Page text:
Gardens tell us so much about the Welsh people who once lived in these homes; rich or poor, Elizabethan castle dwellers in their embroidered finery and furs or humble prefab bungalow citizens in their 1950s petticoats, they all have one thing in common: they are part of Welsh history and equally important, when a writer needs inspiration for their characters!

St Fagans Castle is not imposing, not even that richly furnished. It has nothing of the grand regal gesture of Caerphilly Castle about it nor is there a whiff of Castle Coch’s romance and memories of courtly love present at St Fagans Castle. However, for my money St Fagans Castle is a real homely northern castle, one where I could envisage having been part of a busy household – perhaps as medieval seamstress pricking an amorous squire with my needle to put him in his place or maybe as cook preparing the master’s spit roasted piglet or plucking pheasant’s feathers after the hunt. Not unlike a modern day writer plucking the best bits from ordinary people’s past and using their lives to create a new hi-story.

Don't forget to bring some bread for the pond life in the Italian gardens

Don’t forget to bring some bread for the pond life in the Italian gardens

If folklore, heritage and locations like this one influence and inspire your writing, be sure to visit St Fagans Folklore Museum one day, but if you can’t visit, here’s a virtual tour:

(copyright for all photographs: Maria Thermann; animation gif source:

Cardiff revisited

xmas turkey and wineI really must apologise for my long, long absence from this site – I have missed blogging and catching up with what everybody else is doing. Now I’m back I can’t wait to get started again…and yes, I still owe everyone another instalment of Merlin fan fiction! Sigh, there are just not enough hours in this writer’s day.

What have I been up to all this time?

Apart from completing a huge amount of client work, landing not one but two jobs with big writing teams in the US and several other clients to boot, I’ve been beavering away at writing my first adult murder mystery, “Mrs Arbuthnot takes a Trip down memory Lane”, the first chapter of which is currently awaiting editor approval for publication on, where I had already published the first 3 chapters of my Giles Gimingham adventure “Sweet Charity“.

It’s a great site that’s gone from strength to strength over the past year and a perfect place for an author like myself to publish the traditional chapter by chapter way…and get paid for it, yay! Mrs Arbuthnot’s plot is set in WWII, 1941, at the Kentish coast and is part 1 of a series of books. Doing the research has been hugely enjoyable, as this is about British people and their every day WWII  experiences; it’s not about politics and certainly not about war-mongering, murdering lunatics from my own country, although naturally Germans receive a few well-deserved curses throughout the book. I’m really exploring how police officers deal with crime during a difficult time when bombs fall all around them; does one sordid murder really matter or should a police officer concentrate on the bigger picture: looters, the black market, deserters and enemy spies?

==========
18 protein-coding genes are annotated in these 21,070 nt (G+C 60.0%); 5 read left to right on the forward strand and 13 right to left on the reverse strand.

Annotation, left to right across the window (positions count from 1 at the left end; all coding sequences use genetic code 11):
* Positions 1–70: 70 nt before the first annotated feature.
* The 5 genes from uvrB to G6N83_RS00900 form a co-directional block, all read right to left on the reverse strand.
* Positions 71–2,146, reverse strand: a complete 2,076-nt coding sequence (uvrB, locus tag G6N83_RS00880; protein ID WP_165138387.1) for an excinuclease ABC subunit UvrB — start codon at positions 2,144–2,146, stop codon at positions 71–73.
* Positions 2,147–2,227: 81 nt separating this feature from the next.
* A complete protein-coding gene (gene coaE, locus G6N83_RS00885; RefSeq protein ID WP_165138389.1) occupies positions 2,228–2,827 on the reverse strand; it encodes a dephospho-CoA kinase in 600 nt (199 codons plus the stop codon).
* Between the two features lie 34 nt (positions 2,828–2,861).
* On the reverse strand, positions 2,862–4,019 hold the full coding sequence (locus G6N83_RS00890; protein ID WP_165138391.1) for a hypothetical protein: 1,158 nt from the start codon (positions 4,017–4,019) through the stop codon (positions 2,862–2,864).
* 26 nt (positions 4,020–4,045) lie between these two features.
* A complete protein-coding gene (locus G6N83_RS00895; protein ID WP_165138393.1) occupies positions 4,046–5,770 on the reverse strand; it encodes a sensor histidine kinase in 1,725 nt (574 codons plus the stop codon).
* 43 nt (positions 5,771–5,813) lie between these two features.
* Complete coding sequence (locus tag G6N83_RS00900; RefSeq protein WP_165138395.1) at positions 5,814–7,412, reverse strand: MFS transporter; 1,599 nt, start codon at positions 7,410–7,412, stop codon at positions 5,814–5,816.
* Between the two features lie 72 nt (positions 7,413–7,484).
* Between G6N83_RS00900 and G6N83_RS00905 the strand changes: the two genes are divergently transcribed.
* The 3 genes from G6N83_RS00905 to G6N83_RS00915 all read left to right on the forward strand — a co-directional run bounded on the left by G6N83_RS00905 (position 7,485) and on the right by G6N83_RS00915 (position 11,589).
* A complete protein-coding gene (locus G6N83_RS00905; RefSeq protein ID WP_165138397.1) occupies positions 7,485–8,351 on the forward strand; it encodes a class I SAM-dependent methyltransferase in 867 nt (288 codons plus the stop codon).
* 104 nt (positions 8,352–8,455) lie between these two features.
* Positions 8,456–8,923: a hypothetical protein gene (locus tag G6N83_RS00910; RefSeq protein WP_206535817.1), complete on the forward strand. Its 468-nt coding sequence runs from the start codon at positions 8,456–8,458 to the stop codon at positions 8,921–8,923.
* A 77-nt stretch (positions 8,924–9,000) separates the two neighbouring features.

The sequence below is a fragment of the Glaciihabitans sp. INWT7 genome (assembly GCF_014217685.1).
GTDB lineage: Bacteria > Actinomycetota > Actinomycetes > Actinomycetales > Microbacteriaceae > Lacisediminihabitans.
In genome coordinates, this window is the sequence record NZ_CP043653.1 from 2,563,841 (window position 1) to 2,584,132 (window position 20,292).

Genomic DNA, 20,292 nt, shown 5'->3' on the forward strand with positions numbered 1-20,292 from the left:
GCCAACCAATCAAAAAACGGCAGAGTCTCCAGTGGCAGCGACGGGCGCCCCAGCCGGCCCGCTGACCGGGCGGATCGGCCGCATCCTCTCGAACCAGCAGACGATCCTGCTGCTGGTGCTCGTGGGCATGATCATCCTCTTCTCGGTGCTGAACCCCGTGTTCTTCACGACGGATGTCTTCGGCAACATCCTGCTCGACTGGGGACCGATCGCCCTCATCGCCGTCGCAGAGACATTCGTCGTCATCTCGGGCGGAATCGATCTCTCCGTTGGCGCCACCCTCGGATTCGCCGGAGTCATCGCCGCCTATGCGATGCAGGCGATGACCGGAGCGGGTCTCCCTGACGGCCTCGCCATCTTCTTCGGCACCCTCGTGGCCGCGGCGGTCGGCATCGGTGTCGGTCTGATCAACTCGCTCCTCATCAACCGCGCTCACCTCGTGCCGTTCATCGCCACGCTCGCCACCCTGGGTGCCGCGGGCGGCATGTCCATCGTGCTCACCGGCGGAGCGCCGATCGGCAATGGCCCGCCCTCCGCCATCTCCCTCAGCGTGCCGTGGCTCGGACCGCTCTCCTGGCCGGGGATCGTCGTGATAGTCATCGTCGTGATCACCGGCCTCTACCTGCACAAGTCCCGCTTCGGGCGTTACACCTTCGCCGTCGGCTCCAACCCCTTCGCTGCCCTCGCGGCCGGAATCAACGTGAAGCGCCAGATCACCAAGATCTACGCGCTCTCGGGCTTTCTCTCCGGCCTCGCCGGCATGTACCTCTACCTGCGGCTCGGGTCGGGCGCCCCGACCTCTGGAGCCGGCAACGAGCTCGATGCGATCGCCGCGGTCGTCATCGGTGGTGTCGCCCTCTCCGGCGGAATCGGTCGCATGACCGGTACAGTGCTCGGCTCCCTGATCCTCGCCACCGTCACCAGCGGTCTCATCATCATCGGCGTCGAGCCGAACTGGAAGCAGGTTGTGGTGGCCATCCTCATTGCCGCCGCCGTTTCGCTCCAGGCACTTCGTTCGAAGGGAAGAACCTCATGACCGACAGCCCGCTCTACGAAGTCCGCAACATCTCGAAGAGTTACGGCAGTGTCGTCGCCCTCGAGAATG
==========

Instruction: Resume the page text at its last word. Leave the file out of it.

Rediscovering Cardiff

Writers will know this: we spend so much time in front of the laptop screen inventing worlds of our own, we forget what the real world looks like. One day I opened my eyes, blinked and looked around me, and what I saw horrified me.

I moved out of my horrible mouse and Gunter-infested home and took on an artist studio as my place to work and grow my freelance writing business from. However, the studio proved less than adequate for my needs. I had extended my work activities to include editing fictional books, which is enjoyable but time-and space-consuming. In addition, I decided to build several websites of my own, hoping that over time I’d make a wee bit of money with affiliates. So all in all, I’ve been pretty busy.

One of these websites is all about visiting the Welsh capital on a budget. I’d lived in Cardiff for a number of years and had almost forgotten how much there is to do and see for free or for very little money. So here are a few impressions of what I’ve been up to – a happy-snappy review of what Cardiff has to offer visitors on a budget:

There was the Cardiff Country Fair held at Cardiff Castle…Welsh breadcomplete with 200 varieties of cheese cake …and Welsh organic bread…

OLYMPUS DIGITAL CAMERAabout 50 or so vintage tractors…and antique stalls…


and then there were the fantastic events at St Fagan’s Castle, located in the open-air Welsh National Museum…

St Fagan's Castleand the great Extreme Sailing event in Cardiff Bay, which is also the home of the Dr Who Exhibition…

Extreme Sailing 2013as well as a very successful Summer Festival held at Roald Dahl Plaza in Cardiff Bay that attracted thousands of families this year:Mermaid QuayOLYMPUS DIGITAL CAMERA

And just when you think it can’t get any better, you can join boat cruises in the Bay for a fiver or explore the River Taff by river bus, followed by a free guided walk in Bute Park…I know, I know: you all want to visit me now next summer!



Homely Northern Castles (Part 7)

Deutsch: Hamlets Schloss – Schloss Kronborg in...

Today’s candidate for homely Nordic castles only made the list because

a) I stumbled across it by accident while I was researching ghost-related places for my blog site and it’s got ghostly goings-on AND

b) because in a round-about way it relates to Merlin and the Arthurian legends…AND

before you ask…no, I haven’t had a chance to rewrite the ending for my Merlin fan fiction thanks to my lovely clients all wanting their work ASAP the last couple of weeks; hopefully, I should be able to finish the story over the next few days (famous last words!).